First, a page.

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Sure, social media tends to bring out some negative characteristics in people, and giving air to bad or incorrect ideas. But suppressing people's rights in order to "save the children" (mirroring Christian scares from the 80s/90s) is not the answer. If it were up to me, schools would be providing kids with the tools they need to navigate modern life. Critical thinking skills and psychological tools for mental wellness for a start. Banning things should always be a last resort in my opinion because it never seems to work the way you expect, and can have chilling effects on things you may not be against. Plus the fact that it's presumptive to assume that you know what's best for everyone else on the planet.

Well, I never specifically said that content would be banned. I was mostly referencing a feed-like system where posts are generated based on an algorithm. Perhaps a ranking algorithm could be deployed to undervalue posts which lack credibility or encourage detrimental behavior? I fully agree that providing kids with the ability to navigate this terrain is a better solution.

Who’s judging credibility and detrimental behaviour? You or people with opinions you support I guess? No thanks.

Hundreds of years ago the earth being round would have been one of those not credible ideas that you would have suppressed.

Yes, and these days someone who goes around telling people that the world is flat is less than credible. If I was a parent I would inform my children that the world is, in fact, not flat and the aforementioned person is spewing nonsense. I'm not trying to force my beliefs onto others, just want people to treat themselves and others safely.

But don't you see the problem? You suppressing flat earthers seems fine to you now... in the same way that suppressing round earthers would have seemed sensible to your ancestor back then? And can you see why it would have been wrong to suppress the initial idea that the Earth was round?

"You suppressing flat earthers seems fine to you now.."

As I read it, PP advocates for ignoring those people not suppressing them. Ignoring somebody and punishing them for what they publish is not the same.

Or perhaps more importantly, the question is who does the ignoring? The user or the platform?

Personally, I think users (and not platforms) need better to tools to selectively ignore. For example, it would be great if I could mark somebody on the social network as "unreliable source" and then all people parroting or use that source (transitively through the social graph) would be (proportionally) marked unreliable as well. And vice versa, why cannot I mark things that come from people I know personally as more reliable than things that come from some Russian troll farm (or - for the balance - American astroturfing startup)?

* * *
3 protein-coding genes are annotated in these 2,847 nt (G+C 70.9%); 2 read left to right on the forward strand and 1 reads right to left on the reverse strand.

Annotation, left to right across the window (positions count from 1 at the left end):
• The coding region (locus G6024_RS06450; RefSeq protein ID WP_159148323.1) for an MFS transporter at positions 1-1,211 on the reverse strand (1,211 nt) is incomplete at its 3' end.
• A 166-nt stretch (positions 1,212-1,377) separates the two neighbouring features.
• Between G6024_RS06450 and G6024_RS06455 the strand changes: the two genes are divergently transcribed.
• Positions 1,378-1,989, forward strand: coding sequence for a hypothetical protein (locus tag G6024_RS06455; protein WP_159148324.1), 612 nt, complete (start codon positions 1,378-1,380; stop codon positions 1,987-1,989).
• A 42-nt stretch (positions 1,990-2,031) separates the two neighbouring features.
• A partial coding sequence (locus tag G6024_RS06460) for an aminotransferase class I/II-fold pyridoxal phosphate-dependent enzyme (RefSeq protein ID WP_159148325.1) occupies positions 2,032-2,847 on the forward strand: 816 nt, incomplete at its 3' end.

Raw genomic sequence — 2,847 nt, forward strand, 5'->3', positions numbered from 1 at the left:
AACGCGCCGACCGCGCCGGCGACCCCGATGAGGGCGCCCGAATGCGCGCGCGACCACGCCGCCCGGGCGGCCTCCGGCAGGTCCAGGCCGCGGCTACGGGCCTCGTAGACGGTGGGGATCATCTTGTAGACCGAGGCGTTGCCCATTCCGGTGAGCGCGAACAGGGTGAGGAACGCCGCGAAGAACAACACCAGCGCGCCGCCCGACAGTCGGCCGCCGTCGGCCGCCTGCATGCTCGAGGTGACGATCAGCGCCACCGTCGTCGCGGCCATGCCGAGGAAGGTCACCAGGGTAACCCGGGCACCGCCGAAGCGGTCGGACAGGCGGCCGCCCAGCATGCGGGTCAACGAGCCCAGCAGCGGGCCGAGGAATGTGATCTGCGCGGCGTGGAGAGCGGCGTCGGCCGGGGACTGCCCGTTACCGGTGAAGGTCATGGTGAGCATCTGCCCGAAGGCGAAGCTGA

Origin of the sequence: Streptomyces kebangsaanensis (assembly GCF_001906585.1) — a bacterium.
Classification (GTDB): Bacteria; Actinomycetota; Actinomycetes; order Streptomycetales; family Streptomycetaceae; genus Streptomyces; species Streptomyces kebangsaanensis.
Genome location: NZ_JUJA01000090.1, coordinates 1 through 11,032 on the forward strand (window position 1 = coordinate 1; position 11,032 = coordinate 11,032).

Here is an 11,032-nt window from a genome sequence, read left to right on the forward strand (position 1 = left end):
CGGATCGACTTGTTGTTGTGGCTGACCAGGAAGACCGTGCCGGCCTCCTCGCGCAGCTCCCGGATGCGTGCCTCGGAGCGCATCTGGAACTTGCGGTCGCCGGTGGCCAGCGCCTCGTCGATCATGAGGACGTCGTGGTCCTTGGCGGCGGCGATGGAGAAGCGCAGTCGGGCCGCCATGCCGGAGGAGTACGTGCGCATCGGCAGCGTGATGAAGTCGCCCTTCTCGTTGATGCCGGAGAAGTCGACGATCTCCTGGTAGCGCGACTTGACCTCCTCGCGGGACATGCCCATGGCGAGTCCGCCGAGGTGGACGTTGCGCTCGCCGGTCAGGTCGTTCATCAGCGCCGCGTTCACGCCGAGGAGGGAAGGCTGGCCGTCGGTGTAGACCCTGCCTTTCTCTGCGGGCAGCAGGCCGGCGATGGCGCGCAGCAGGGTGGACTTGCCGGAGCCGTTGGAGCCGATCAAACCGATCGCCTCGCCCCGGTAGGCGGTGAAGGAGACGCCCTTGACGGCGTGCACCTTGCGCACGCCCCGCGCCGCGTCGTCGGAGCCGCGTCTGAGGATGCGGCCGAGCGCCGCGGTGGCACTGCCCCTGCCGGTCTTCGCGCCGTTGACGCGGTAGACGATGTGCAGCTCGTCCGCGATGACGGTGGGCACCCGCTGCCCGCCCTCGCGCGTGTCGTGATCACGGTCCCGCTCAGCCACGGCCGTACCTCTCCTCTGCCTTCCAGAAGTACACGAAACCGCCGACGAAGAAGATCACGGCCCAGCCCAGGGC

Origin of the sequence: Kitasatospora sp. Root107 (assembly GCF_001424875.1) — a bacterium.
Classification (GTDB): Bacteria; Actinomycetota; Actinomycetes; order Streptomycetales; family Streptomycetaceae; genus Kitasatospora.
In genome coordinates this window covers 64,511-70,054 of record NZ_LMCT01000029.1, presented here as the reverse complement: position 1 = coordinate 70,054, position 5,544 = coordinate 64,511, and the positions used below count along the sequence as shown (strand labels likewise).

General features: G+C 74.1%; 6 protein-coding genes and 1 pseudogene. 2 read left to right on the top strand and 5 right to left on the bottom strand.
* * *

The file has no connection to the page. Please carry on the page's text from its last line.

The user is always free to ignore bad info. It's a serious problem when the platform steps in to do the disregarding for you. That is a form of censorship.

> a ranking algorithm could be deployed to undervalue posts which lack credibility

I don't know how you can spin undervaluing something automatically in an algorithm as anything but suppressing it. And it's not 'ignoring' if the person never seem them in the first place because they've been 'undervalued' in the ranking.

That's because your interpretation of the idea is wrong. The algorithm will be only taking social graph into account.. while you (end user) will have full control on how. It's not much different from undervaluing a comment on HN.

It sounds like you’re looking for a web-of-trust. Here’s an example with trust propagation: https://gist.github.com/dionyziz/e3b296861175e0ebea4b.

Not necessarily. There is no reason why this calculation on the social graph cannot be done by a central entity on your behalf. As long as the results of the calculation are transparent, I see no problem with it.

The big problem is that organizations like FB or Google want to "own" the social graph. They won't let you (except in special cases) to play with it.

I think as a civilization we have become more scientific and as a consequence, more reluctant to accept alternate truths which are not based on science. If someone could provide proof that the world is flat then their credibility would improve. However, since that proposition defies basic science, I would first have to be skeptical.

I think you're missing the point - you shouldn't censor ideas just because they are not credible. I can dig through to find my previous list of reasons why but this is the point that both myself and the other commenter are making. It's also at the core of free speech as a principle.

Also, the idea that Western civilisation itself has gotten more scientific is both wishful, and imo would be a terrible thing if it did happen. We've just traded one appeal to authority (priests) for another (pop science promoters and journalists).

Materialism is a great way to investigate natural phenomena but I would hate to live in a society that treats it as a moral principle.

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